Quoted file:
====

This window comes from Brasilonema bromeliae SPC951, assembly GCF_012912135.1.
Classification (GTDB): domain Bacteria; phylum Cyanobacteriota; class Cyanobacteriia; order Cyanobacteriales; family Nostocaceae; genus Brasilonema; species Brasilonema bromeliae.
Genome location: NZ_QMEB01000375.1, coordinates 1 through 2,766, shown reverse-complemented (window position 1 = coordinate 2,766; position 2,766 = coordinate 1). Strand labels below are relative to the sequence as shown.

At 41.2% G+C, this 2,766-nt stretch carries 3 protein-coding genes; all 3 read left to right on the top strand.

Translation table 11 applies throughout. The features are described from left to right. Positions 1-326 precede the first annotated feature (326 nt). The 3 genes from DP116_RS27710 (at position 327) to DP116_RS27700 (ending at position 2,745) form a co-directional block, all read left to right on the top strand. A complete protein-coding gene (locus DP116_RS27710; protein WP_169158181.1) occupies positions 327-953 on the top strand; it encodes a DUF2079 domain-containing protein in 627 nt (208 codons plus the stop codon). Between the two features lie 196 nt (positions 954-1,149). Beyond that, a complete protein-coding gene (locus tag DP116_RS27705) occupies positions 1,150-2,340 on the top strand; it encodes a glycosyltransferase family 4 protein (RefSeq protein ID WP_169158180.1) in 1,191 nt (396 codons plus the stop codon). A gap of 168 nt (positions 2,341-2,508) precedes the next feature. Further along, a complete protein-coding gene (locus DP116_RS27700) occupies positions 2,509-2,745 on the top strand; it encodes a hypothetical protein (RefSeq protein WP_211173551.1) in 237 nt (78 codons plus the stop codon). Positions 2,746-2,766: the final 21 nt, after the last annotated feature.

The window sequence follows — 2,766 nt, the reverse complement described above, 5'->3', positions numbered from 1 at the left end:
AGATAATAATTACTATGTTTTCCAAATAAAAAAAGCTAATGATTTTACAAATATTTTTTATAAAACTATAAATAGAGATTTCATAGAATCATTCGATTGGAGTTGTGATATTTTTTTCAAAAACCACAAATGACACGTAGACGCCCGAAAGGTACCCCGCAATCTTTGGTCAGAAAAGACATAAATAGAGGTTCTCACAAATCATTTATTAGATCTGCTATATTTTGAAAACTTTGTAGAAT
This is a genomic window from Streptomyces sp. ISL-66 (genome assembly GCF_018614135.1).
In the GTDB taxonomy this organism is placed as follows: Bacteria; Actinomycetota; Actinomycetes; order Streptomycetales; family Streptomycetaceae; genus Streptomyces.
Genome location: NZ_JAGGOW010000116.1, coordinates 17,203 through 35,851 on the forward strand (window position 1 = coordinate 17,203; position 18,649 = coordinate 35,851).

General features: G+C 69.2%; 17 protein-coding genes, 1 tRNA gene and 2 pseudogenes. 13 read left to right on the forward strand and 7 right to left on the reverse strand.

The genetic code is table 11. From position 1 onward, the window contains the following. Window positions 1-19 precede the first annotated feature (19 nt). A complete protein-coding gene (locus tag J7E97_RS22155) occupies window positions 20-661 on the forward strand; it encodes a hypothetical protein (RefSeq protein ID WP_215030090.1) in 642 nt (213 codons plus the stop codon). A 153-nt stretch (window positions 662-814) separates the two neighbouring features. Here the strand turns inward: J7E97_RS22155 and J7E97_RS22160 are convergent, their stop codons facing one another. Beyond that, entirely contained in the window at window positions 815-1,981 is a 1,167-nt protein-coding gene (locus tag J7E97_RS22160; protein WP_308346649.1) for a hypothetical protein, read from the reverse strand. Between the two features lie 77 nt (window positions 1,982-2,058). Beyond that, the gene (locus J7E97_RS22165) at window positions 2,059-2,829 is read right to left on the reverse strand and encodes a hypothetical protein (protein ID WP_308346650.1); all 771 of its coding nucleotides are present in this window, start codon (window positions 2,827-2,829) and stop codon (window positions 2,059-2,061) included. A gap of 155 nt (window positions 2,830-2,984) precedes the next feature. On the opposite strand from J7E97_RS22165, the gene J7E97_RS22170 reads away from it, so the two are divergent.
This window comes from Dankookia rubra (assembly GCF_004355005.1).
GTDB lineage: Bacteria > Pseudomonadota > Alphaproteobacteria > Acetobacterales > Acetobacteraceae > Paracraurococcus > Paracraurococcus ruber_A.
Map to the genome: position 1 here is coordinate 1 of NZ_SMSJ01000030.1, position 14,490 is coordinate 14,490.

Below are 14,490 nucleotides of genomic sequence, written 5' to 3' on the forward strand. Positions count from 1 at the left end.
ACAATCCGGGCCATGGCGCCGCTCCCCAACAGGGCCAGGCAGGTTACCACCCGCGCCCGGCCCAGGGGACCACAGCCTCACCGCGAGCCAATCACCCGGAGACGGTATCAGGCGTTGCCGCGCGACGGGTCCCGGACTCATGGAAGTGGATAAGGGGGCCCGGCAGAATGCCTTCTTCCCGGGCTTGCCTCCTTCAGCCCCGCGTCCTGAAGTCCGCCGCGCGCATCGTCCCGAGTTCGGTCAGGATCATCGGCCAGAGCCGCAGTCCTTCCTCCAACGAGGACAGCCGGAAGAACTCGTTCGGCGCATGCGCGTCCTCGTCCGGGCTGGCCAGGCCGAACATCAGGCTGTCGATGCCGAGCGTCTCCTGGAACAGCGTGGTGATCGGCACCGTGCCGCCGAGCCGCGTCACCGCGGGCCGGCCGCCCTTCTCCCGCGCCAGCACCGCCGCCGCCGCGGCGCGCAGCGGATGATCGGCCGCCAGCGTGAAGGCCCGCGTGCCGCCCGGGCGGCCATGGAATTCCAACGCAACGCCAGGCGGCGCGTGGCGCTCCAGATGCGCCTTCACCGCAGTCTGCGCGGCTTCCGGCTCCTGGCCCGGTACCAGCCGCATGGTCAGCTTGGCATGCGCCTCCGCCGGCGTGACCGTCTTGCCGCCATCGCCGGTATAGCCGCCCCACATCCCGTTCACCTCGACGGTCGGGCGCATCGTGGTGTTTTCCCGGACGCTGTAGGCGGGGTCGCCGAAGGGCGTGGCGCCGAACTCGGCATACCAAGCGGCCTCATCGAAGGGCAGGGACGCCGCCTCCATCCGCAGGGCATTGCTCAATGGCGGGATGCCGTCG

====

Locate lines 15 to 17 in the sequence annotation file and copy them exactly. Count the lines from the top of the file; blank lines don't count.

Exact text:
Map to the genome: position 1 here is coordinate 1 of NZ_SMSJ01000030.1, position 14,490 is coordinate 14,490.

Below are 14,490 nucleotides of genomic sequence, written 5' to 3' on the forward strand. Positions count from 1 at the left end.
ACAATCCGGGCCATGGCGCCGCTCCCCAACAGGGCCAGGCAGGTTACCACCCGCGCCCGGCCCAGGGGACCACAGCCTCACCGCGAGCCAATCACCCGGAGACGGTATCAGGCGTTGCCGCGCGACGGGTCCCGGACTCATGGAAGTGGATAAGGGGGCCCGGCAGAATGCCTTCTTCCCGGGCTTGCCTCCTTCAGCCCCGCGTCCTGAAGTCCGCCGCGCGCATCGTCCCGAGTTCGGTCAGGATCATCGGCCAGAGCCGCAGTCCTTCCTCCAACGAGGACAGCCGGAAGAACTCGTTCGGCGCATGCGCGTCCTCGTCCGGGCTGGCCAGGCCGAACATCAGGCTGTCGATGCCGAGCGTCTCCTGGAACAGCGTGGTGATCGGCACCGTGCCGCCGAGCCGCGTCACCGCGGGCCGGCCGCCCTTCTCCCGCGCCAGCACCGCCGCCGCCGCGGCGCGCAGCGGATGATCGGCCGCCAGCGTGAAGGCCCGCGTGCCGCCCGGGCGGCCATGGAATTCCAACGCAACGCCAGGCGGCGCGTGGCGCTCCAGATGCGCCTTCACCGCAGTCTGCGCGGCTTCCGGCTCCTGGCCCGGTACCAGCCGCATGGTCAGCTTGGCATGCGCCTCCGCCGGCGTGACCGTCTTGCCGCCATCGCCGGTATAGCCGCCCCACATCCCGTTCACCTCGACGGTCGGGCGCATCGTGGTGTTTTCCCGGACGCTGTAGGCGGGGTCGCCGAAGGGCGTGGCGCCGAACTCGGCATACCAAGCGGCCTCATCGAAGGGCAGGGACGCCGCCTCCATCCGCAGGGCATTGCTCAATGGCGGGATGCCGTCG